I got accepted for graduate school(MS program) at my top choice (got accepted in few other as well). I have not visited the campus yet (its top 3 program in US, so i just applied). The school will be out of state for me so it will be expensive.

During the application it said that if i applied before a certain date, i would be considered for funding (i did apply before the date). But i have read the acceptance letter and even browsed around and it states nothing about any assistance offered. So, i want to email the coordinator (who emailed me my acceptance letter), asking him if i got any funding. Is it ok to ask for this and any tips on not to come off as arrogant/rude? Essentially, what i want to achieve from the email is:

  • Thank you for considering me for application.
  • Have i qualified for any fellowship/assitanship
  • I would like to visit the campus so i can meet staff and see if i will fit in. I have checked the website and cannot find any event, that is why i am asking this in email. Currently, I am working and can afford to go there and stay in a hotel but it would be nice if they reimburse something.

How to ask for the last two parts and is it common?

3 Answers 3


Two things here:

  1. It is never wrong to ask your question from the person at the university about something, which your are waiting for, or wanting to know. They are there to help you, in fact it is their job to do so.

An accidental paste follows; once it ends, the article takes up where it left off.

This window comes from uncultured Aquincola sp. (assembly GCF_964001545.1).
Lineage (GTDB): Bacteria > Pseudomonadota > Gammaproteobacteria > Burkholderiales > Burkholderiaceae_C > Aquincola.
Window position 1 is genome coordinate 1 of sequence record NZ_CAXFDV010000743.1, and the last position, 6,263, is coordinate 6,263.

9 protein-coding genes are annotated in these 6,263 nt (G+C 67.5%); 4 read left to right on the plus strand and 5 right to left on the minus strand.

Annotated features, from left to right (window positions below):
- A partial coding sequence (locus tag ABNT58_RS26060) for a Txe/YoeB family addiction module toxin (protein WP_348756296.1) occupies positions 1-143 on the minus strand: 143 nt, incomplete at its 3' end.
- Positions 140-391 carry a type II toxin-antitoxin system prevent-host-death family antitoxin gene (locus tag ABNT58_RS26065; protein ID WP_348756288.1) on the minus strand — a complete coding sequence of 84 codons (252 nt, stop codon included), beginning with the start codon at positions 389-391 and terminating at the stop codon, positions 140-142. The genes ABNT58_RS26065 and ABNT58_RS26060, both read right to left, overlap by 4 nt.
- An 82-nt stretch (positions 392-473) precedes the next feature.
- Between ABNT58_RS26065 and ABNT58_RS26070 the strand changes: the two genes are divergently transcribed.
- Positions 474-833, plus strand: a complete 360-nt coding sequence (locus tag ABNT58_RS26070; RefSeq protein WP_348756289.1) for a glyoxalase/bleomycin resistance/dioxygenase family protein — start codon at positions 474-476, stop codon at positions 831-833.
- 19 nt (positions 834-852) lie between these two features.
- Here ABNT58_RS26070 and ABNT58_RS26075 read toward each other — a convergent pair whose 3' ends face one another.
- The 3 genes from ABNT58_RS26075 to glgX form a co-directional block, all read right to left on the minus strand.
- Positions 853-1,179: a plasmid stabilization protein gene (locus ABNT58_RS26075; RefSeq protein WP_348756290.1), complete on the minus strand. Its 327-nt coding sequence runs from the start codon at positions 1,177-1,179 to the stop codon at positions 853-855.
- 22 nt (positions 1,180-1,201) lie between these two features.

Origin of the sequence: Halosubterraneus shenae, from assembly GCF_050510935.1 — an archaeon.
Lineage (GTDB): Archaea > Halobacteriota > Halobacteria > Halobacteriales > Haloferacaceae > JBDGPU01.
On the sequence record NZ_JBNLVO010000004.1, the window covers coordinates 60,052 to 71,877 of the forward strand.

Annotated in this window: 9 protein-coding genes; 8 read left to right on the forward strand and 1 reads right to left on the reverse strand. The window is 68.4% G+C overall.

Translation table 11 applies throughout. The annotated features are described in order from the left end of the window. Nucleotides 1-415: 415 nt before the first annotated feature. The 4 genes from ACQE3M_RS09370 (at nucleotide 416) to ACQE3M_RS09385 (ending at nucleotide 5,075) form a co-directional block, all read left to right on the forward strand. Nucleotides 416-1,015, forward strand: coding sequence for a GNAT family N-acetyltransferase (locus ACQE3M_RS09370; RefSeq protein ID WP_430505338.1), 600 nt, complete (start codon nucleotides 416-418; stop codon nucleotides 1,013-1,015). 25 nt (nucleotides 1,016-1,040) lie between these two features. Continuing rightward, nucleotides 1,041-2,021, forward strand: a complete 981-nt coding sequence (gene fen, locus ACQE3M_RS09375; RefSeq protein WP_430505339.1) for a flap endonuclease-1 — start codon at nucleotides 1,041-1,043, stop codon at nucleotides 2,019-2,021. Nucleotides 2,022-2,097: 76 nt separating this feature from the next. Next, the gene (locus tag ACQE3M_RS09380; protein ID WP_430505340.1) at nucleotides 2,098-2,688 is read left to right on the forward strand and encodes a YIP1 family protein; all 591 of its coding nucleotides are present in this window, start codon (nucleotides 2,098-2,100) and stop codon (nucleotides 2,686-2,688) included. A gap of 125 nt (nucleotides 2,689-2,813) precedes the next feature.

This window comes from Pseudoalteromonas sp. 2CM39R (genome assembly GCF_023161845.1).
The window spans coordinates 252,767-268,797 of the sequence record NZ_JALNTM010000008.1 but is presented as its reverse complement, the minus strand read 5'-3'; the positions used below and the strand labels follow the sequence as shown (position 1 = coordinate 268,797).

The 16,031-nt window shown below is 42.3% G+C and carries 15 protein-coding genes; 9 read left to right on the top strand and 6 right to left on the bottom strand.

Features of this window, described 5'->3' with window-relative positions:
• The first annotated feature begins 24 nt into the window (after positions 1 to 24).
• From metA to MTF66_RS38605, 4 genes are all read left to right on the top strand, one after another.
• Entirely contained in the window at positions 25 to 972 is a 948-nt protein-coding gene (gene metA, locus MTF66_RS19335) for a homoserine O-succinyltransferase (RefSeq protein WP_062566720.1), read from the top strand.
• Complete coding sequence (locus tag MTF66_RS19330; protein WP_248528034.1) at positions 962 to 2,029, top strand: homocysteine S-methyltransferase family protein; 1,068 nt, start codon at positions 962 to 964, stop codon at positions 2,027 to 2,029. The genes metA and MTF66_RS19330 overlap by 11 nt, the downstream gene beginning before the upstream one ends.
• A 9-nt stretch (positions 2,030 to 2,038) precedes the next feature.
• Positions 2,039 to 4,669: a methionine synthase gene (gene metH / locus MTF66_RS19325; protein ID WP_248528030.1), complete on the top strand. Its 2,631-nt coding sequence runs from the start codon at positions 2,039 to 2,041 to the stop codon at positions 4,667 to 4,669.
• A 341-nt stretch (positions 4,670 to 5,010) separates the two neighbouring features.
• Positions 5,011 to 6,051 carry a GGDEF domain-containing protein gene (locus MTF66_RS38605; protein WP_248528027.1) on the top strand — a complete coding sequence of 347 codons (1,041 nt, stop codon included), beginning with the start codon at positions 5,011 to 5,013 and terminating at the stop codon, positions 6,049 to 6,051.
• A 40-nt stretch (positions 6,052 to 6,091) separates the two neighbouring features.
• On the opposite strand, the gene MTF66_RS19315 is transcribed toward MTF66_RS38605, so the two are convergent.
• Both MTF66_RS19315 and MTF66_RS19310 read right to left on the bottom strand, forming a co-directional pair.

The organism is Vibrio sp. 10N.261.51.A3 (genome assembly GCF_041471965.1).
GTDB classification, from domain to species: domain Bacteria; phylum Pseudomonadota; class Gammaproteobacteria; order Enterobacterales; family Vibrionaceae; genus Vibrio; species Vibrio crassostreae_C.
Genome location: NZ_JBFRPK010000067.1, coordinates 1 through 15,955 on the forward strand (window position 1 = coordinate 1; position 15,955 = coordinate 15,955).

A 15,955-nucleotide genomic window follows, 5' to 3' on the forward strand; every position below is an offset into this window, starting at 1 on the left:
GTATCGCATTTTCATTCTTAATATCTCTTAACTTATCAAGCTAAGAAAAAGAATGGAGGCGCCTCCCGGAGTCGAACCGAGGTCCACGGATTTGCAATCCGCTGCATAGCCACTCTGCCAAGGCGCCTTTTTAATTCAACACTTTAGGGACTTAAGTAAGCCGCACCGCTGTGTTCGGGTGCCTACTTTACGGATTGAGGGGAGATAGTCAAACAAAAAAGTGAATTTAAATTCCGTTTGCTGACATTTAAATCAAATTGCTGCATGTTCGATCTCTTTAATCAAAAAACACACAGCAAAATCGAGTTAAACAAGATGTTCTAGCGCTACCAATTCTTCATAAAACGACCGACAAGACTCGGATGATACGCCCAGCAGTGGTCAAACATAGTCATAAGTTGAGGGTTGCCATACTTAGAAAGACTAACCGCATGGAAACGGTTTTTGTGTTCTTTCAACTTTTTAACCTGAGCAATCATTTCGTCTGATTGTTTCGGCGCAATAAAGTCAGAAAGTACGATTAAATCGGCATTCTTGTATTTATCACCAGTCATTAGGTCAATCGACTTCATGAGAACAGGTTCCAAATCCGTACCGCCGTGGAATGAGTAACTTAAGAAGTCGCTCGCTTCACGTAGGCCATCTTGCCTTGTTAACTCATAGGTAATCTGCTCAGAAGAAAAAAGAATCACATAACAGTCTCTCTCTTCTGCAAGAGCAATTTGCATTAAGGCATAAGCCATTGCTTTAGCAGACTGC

2. Never dance around the topic, ask what you want to know. This is because it will save your and the person time; and of course with clear a subject.

I would write the following:

Subject: Fellowship Outcome 

Dear <name of contact>, 

Could you please let me know if I did qualify for the applied fellowship? 
Also is there any available funding for me to come to the campus?

Kind Regards,
  • 1
    @ChrisWhite "Dear Sir or Madam" is the standard opening for a letter to an unknown recipient in British English, the American equivalent is "to whom it may concern".
    – Davidmh
    Feb 22, 2016 at 7:49
  • 3
    But if you know the name of the contact, you should never use "SIr or Madam", or "to whom it may concern". In fact, even if you don't know the name, position may still be preferable, eg "Dear Registrar" Feb 22, 2016 at 8:07
  • @ChrisWhite updated.
    – o-0
    Feb 22, 2016 at 12:10
  • @Davidmh That's what I thought! I always use Sir/Madam, and worked fine. Regardless, updated it.
    – o-0
    Feb 22, 2016 at 12:13

You can certainly ask all of the questions that you have above in a friendly, politely worded email. There isn't anything listed that would be considered entirely out of bounds for a prospective graduate student to ask.

There is one suggestion that you might want to consider. If you can afford the flight costs, you might want to ask the program if they are willing to cover your local costs—hotels, meals, and possibly local transportation—for your visit. If they can't, you might want to ask them if they could book the hotel for you. (Many schools have agreements with nearby hotels to provide accommodations at reduced rates.)


What's the issue with just asking? With the exception of things like contents of recommendation letters, etc, you have the right to know that kind of stuff (especially when concerning anything financial). They won't think of it as rude at all, and will give you one of three possible answers: "Yes", "No", or "I don't know [yet]".

Don't wait on asking any kind of important question. It will save you time and trouble, and being direct is the best way to keep a respectful relationship with anyone.

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